The Bragg Creek Community Association sponsored a “Bear Aware” presentation on May 30, 2015. Jay Honeyman, the Alberta Parks wildlife biologist who deals with human/bear conflicts delivered a most informative talk, complete with charts, maps, videos and photos. A large group of about 90 people attended; families, young couples and seniors were there.
I’ve attended quite a few of these things. Each one is different and I always learn new things. Grizzly bears are protected in the mountain parks and they are supported on private lands – like in Bragg Creek. Some of the support comes in the form of meetings like this, where we’re told how to avoid conflicts by securing, garbage, livestock feed, gardens, domestic pets and bird feeders. We were told how to handle an encounter with bears. There is no right or wrong way. You have to assess the situation (oh really?). Black bears and grizzlies have different behaviours. No bear is predictable; depending on the situation they may be defensive, offensive, curious or stressed. No matter what the situation, DON’T RUN. Back up, turn sideways, talk calmly, try to look bigger and stay together in a group. But, if things escalate, stand your ground and shout. If things escalate, lay on your stomach and protect the back of your neck with your hands.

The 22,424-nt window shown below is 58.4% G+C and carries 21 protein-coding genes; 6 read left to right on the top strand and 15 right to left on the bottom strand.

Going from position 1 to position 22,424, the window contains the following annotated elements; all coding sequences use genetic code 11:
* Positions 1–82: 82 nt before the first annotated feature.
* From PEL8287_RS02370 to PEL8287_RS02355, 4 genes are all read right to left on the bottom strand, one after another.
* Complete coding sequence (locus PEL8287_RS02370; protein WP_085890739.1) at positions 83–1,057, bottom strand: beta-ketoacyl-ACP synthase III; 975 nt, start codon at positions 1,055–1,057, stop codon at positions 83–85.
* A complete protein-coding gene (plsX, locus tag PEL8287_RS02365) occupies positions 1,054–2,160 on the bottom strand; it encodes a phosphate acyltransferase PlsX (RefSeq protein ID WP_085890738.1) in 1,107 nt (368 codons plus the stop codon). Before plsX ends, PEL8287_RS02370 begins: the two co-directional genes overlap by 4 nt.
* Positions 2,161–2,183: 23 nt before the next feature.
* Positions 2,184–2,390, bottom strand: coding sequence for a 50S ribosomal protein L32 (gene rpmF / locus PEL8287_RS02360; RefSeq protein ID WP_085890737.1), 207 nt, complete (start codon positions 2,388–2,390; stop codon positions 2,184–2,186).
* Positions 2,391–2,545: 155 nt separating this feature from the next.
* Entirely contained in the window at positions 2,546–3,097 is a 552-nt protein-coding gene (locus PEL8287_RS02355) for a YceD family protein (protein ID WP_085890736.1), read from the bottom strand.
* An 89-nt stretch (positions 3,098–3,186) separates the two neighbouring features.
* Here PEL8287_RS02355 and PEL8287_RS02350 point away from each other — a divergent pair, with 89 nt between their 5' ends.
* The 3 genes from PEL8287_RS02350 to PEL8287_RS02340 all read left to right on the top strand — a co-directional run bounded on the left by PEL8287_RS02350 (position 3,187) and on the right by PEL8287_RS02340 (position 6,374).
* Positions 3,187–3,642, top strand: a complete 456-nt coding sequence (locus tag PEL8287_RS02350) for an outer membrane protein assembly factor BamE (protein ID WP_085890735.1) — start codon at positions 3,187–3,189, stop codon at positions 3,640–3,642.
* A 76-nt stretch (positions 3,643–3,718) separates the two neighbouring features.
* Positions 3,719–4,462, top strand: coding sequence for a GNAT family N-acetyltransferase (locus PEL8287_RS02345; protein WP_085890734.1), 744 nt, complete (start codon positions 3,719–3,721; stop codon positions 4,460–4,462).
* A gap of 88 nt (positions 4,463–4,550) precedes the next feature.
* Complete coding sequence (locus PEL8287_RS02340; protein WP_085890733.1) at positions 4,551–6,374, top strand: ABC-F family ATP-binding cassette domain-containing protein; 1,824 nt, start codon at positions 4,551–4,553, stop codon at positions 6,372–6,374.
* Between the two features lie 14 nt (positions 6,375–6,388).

Bear spray works. Always keep it handy and use it sparingly, in short bursts when the animal is within about 16 feet. In 98% of recorded cases where bear spray was used, no injuries were sustained. If a bear or other wildlife is a public safety concern, call the Fish and Wildlife office at 310-0000 or after hours, call the Report a Poacher line at 1-800-642-3800. Otherwise call 911.
If you ever get a chance to become bear aware – take it. In fact do it now. Visit Bearsmart Alberta.